Information Security News
A Department of Energy network breach earlier this year that allowed hackers to download sensitive personal information for 104,000 people was the result of a decade-old patchwork of systems, some that hadn't installed critical security updates in years, according to a federal watchdog.
July's successful hack on the department's Employee Data Repository database was at least the third one to occur since 2011, DOE Inspector General Gregory H. Friedman wrote in a recently published review of the breach. The hack resulted in the exfiltration of more than 104,000 individuals' personally identifiable information (PII), including their social security numbers, bank account data, dates and places of birth, user names, and answers to security questions. The department expects to incur costs of $3.7 setting up credit monitoring and in lost productivity. That figure doesn't include the costs of fixing the vulnerable systems.
The inspector general review recited a litany of failures that allowed hackers to penetrate system defenses. Chief among them is the fact that none of the 354 database tables containing social security numbers were encrypted. Using strong cryptography to protect such "at rest" PII has long been considered a best practice in government and corporate data security. The department's management information system (MIS) that allowed access to the DOEInfo databases also failed to require common security enhancements, such as two-factor authentication or a department-issued virtual private network.
Social Security numbers, addresses of 18800 state workers in missing thumb drive
The Denver Channel
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Jailbroken Phones Targeted by Hacker Jammers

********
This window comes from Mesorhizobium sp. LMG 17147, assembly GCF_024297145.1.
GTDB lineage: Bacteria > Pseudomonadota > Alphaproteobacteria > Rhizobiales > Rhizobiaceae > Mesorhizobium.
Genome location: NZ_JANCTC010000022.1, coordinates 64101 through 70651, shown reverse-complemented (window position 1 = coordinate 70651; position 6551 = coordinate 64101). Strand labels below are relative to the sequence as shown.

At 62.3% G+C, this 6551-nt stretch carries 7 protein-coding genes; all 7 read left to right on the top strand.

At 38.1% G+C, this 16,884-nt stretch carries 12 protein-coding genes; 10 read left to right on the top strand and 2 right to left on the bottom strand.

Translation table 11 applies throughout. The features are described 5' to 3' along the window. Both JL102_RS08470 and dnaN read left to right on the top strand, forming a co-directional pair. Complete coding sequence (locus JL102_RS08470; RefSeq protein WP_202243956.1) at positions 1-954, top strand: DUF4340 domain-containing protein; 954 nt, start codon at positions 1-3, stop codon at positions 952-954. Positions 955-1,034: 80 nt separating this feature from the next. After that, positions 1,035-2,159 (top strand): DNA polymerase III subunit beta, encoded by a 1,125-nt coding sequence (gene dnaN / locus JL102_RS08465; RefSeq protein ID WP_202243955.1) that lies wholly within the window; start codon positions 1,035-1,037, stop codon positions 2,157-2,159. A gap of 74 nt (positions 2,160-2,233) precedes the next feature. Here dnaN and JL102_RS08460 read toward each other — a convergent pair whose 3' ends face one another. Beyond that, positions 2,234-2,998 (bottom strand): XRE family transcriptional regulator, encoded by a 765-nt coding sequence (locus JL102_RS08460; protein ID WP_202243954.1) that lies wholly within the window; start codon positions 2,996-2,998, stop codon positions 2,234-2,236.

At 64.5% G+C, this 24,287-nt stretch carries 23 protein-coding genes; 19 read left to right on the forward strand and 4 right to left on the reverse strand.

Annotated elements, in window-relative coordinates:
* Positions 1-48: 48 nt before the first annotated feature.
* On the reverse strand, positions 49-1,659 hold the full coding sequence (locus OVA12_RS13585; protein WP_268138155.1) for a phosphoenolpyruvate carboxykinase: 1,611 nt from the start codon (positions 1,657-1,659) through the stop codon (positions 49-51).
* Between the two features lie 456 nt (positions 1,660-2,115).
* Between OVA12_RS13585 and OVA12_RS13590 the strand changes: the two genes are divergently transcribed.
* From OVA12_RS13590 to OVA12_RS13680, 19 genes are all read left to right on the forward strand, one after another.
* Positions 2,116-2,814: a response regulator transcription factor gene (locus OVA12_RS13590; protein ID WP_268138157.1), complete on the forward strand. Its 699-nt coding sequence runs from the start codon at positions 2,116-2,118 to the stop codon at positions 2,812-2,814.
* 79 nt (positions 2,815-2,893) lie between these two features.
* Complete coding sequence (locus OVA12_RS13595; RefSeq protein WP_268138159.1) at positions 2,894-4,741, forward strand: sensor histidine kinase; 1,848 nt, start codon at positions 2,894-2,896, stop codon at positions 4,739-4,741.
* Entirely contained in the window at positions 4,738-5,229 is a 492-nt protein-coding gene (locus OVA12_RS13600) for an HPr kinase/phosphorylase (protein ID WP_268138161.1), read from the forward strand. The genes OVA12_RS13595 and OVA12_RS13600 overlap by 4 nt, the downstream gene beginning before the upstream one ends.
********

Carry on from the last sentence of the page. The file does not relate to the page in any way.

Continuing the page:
One of the problems the BYOD trend poses is jailbreaking -- and then hiding it. "Jailbroken and rooted phones are super dangerous in the enterprise," said Marble Security Chairman and CTO Dave Jevan. "They have no security. They can also have ...
Investigative journalist Brian Krebs has uncovered an unusual botnet that forces infected PCs to scour websites for security vulnerabilities that can cough up proprietary data or be exploited in drive-by malware attacks.
The botnet, dubbed "Advanced Power" by its operators, has discovered at least 1,800 webpages vulnerable to SQL injection attacks since May, Krebs reported in a post published Monday. SQL injection vulnerabilities exploit weaknesses in Web applications that allow attackers to send powerful commands to a website's backend databases. From there, attackers can download login credentials or other database contents or cause sites to post links that silently redirect visitors to malicious websites.
Advanced Power masquerades as a legitimate add-on for Mozilla's Firefox browser. Once installed, it looks for vulnerabilities on sites visited by the infected machine. Krebs wrote:
Unlocking CryptoLocker: How infosec bods hunt the fiends behind it
CryptoLocker, the bitcoin thieving ransomware menace that has become 2013's most infamous malware, was likely created by a single hacker crew in Russia or former Eastern bloc states and is heavily targeting US and UK systems, researchers have ...
Information security skills is extremely weak in India
India's talent pipeline in information security skills is extremely weak, according to 'The Talent Crisis in Infosec, Report by EC Council (International Council of Electronic Commerce Consultants), October 2013'. This could cast a shadow on the ...
Posted by InfoSec News on Dec 16http://www.dailytelegraph.com.au/news/g20-delegates-duped-by-nude-pictures-of-carla-bruni-allowing-hackers-to-access-their-computers/story-fni0cx4q-1226781859847
Posted by InfoSec News on Dec 16http://abclocal.go.com/wpvi/story?section=news/local&id=9357997
Posted by InfoSec News on Dec 16http://www.washingtonpost.com/local/crime/aspiring-medical-student-to-be-sentenced-in-mcat-hacking-case/2013/12/12/3e5e012a-6278-11e3-aa81-e1dab1360323_story.html
Posted by InfoSec News on Dec 16Forwarded from: Luiz Eduardo <le/at/ysts.org>
Posted by InfoSec News on Dec 16Until January 15, 2014, your company can post jobs on HotInfoSecJobs.com for